Wednesday, July 15, 2009

Coretta Scott King Award Winner: Elijah of Buxton

Citation: Curtis, C. P. (2009). Elijah of Buxton. New York: Scholastic Paperbacks.


1. What did you like or dislike about the book?
I liked the book because it Elijah is accident-prone, makes mistakes, and “fragile,” so I can relate to the character. This book also realistically portrays slavery to young readers through a child's first-person perspective. Readers learn about conditions in slavery at a distance, though the horrors become increasingly apparent. Essential to the story, some of the scenes show a variety of emotionas and a subtlety unusual in children's fiction.

2. What in your life may have influenced your reaction or response to this book?
Something in my life that may have influenced my reaction is the fact that despite all the differences that the character and I may have, I was still able to make connections with the character; other readers probably would be able to, as well.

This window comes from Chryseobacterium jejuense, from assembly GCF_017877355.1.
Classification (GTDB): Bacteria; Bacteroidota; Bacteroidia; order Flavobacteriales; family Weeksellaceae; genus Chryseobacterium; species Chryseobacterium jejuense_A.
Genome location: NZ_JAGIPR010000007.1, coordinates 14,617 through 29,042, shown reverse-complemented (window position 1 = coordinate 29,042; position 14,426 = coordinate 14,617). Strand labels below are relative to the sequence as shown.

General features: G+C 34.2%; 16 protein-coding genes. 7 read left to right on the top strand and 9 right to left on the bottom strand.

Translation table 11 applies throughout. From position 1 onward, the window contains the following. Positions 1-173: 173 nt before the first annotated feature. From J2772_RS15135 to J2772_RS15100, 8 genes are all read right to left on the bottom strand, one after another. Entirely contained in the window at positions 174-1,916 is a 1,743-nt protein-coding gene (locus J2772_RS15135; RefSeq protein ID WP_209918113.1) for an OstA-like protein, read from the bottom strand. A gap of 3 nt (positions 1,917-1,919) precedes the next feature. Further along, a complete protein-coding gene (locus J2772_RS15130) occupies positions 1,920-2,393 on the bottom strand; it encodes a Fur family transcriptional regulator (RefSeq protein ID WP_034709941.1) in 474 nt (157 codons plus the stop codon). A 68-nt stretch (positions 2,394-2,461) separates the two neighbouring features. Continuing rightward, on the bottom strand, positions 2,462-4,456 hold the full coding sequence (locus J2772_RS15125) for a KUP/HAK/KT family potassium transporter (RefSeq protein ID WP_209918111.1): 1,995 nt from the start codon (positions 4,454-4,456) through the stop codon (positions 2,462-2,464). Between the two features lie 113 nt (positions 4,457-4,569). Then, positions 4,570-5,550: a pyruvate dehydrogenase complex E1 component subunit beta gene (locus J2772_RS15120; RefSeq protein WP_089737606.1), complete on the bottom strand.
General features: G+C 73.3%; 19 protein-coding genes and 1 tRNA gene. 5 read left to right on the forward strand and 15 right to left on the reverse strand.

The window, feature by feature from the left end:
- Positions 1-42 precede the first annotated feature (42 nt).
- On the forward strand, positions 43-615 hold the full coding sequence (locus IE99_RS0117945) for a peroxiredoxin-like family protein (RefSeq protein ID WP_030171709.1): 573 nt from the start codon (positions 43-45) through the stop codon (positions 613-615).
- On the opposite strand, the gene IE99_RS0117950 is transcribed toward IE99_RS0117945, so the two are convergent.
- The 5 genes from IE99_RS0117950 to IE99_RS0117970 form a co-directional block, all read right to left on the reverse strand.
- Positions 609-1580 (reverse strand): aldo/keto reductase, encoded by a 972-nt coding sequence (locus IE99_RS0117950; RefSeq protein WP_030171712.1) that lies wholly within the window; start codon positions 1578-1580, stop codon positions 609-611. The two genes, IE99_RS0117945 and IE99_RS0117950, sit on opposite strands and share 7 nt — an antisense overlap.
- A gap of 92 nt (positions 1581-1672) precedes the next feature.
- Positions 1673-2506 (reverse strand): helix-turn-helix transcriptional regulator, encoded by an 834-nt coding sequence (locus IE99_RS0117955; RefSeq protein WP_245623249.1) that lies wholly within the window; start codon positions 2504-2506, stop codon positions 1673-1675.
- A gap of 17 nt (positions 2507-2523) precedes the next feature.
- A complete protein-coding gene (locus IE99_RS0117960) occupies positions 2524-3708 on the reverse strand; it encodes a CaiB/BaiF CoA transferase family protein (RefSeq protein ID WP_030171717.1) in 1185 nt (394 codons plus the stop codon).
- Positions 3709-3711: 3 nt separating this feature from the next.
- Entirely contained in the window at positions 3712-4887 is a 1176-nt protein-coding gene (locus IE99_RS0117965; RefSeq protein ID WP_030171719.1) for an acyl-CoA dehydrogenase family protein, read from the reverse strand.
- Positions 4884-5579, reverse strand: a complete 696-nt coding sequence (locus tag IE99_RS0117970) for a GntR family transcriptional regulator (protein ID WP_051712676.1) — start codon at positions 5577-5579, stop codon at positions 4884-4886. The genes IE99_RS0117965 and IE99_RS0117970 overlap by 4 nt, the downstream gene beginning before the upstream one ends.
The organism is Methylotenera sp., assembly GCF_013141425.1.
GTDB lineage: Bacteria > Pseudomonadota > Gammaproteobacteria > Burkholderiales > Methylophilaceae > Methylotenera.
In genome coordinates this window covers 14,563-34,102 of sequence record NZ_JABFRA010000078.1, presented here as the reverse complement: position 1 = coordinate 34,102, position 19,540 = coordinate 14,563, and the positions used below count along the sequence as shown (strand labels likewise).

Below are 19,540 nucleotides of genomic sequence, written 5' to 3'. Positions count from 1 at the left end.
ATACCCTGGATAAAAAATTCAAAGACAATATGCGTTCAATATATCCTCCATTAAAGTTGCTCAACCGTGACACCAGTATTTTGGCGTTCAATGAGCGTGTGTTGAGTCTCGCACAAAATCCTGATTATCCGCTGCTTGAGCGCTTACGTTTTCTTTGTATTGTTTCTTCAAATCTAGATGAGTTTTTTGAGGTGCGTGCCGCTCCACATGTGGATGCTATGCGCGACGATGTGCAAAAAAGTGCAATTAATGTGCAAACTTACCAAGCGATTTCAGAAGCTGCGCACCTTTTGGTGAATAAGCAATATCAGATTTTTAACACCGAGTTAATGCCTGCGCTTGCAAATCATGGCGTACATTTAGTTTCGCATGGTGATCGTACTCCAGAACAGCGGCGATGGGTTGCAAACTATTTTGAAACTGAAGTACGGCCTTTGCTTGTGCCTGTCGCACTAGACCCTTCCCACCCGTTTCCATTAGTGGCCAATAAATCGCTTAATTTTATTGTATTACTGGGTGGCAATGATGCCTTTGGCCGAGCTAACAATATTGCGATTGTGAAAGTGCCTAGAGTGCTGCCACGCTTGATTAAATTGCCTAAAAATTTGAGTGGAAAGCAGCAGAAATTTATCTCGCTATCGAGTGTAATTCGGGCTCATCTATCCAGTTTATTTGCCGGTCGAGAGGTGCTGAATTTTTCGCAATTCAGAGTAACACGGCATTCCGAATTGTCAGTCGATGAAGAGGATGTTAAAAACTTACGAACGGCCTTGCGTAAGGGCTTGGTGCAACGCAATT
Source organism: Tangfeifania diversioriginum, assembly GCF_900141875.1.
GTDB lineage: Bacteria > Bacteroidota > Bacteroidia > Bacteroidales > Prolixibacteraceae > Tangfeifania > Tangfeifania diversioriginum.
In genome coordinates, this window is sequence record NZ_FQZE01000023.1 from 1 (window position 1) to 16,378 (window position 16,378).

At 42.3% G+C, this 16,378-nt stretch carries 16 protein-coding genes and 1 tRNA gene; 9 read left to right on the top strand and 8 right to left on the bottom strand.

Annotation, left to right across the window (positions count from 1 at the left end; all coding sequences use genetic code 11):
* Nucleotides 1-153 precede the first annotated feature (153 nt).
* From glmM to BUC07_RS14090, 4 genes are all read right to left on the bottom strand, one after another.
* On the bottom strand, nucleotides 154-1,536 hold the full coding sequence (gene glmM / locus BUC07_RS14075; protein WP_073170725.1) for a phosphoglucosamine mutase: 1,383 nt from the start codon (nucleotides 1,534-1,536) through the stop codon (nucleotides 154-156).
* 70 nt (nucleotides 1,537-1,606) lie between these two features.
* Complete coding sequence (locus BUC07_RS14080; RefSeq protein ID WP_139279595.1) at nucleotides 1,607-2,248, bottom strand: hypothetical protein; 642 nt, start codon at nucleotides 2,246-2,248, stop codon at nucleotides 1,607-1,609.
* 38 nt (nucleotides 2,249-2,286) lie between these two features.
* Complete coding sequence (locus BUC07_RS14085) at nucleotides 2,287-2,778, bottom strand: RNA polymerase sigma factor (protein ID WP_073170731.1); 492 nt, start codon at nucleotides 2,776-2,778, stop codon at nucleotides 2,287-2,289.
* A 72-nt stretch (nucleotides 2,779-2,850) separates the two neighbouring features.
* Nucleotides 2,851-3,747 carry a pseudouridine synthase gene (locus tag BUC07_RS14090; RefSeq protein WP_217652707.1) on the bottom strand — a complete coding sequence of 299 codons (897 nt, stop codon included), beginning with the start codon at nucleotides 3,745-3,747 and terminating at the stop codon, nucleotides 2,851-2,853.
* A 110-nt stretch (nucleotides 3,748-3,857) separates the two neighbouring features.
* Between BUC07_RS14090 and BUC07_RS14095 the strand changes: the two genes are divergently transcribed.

3. How would you compare this book to another book or books, or book or books by same author?

This book reminded me of Feathers, in that it was insightful book involving African American perspectives. Other books by Curtis include Bud, not Buddy, Mr. Chickee's Funny Money, and Mr. Chickee's Messy Mission.

4. What new thing (information or insight) did you learn about children's literature in reading this book?

This book was able to accurately portray the horrors of slavery to young readers. This takes a talented author to be able to do this; this book distinguishes itself among other books that claim to portray slavery.

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